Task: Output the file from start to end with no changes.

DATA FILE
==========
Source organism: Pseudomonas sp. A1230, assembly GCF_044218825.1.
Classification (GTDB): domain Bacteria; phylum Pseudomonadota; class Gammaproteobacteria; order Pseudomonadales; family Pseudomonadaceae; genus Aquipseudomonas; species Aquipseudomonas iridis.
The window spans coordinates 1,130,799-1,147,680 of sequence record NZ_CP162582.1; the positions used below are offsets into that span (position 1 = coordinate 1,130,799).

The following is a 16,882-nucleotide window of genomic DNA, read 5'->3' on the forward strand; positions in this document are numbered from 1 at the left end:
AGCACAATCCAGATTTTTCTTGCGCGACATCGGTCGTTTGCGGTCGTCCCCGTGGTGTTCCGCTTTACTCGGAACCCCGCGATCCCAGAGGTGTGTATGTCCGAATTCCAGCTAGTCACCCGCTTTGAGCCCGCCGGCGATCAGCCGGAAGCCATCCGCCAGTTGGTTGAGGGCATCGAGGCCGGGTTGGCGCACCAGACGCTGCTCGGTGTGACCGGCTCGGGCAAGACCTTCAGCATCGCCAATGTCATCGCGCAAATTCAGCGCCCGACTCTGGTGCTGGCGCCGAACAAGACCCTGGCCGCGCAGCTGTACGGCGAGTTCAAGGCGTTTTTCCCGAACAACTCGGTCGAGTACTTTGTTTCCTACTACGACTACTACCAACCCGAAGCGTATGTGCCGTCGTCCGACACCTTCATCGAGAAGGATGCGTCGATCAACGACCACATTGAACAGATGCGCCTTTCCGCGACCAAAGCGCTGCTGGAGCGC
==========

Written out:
Source organism: Pseudomonas sp. A1230, assembly GCF_044218825.1.
Classification (GTDB): domain Bacteria; phylum Pseudomonadota; class Gammaproteobacteria; order Pseudomonadales; family Pseudomonadaceae; genus Aquipseudomonas; species Aquipseudomonas iridis.
The window spans coordinates 1,130,799-1,147,680 of sequence record NZ_CP162582.1; the positions used below are offsets into that span (position 1 = coordinate 1,130,799).

The following is a 16,882-nucleotide window of genomic DNA, read 5'->3' on the forward strand; positions in this document are numbered from 1 at the left end:
AGCACAATCCAGATTTTTCTTGCGCGACATCGGTCGTTTGCGGTCGTCCCCGTGGTGTTCCGCTTTACTCGGAACCCCGCGATCCCAGAGGTGTGTATGTCCGAATTCCAGCTAGTCACCCGCTTTGAGCCCGCCGGCGATCAGCCGGAAGCCATCCGCCAGTTGGTTGAGGGCATCGAGGCCGGGTTGGCGCACCAGACGCTGCTCGGTGTGACCGGCTCGGGCAAGACCTTCAGCATCGCCAATGTCATCGCGCAAATTCAGCGCCCGACTCTGGTGCTGGCGCCGAACAAGACCCTGGCCGCGCAGCTGTACGGCGAGTTCAAGGCGTTTTTCCCGAACAACTCGGTCGAGTACTTTGTTTCCTACTACGACTACTACCAACCCGAAGCGTATGTGCCGTCGTCCGACACCTTCATCGAGAAGGATGCGTCGATCAACGACCACATTGAACAGATGCGCCTTTCCGCGACCAAAGCGCTGCTGGAGCGC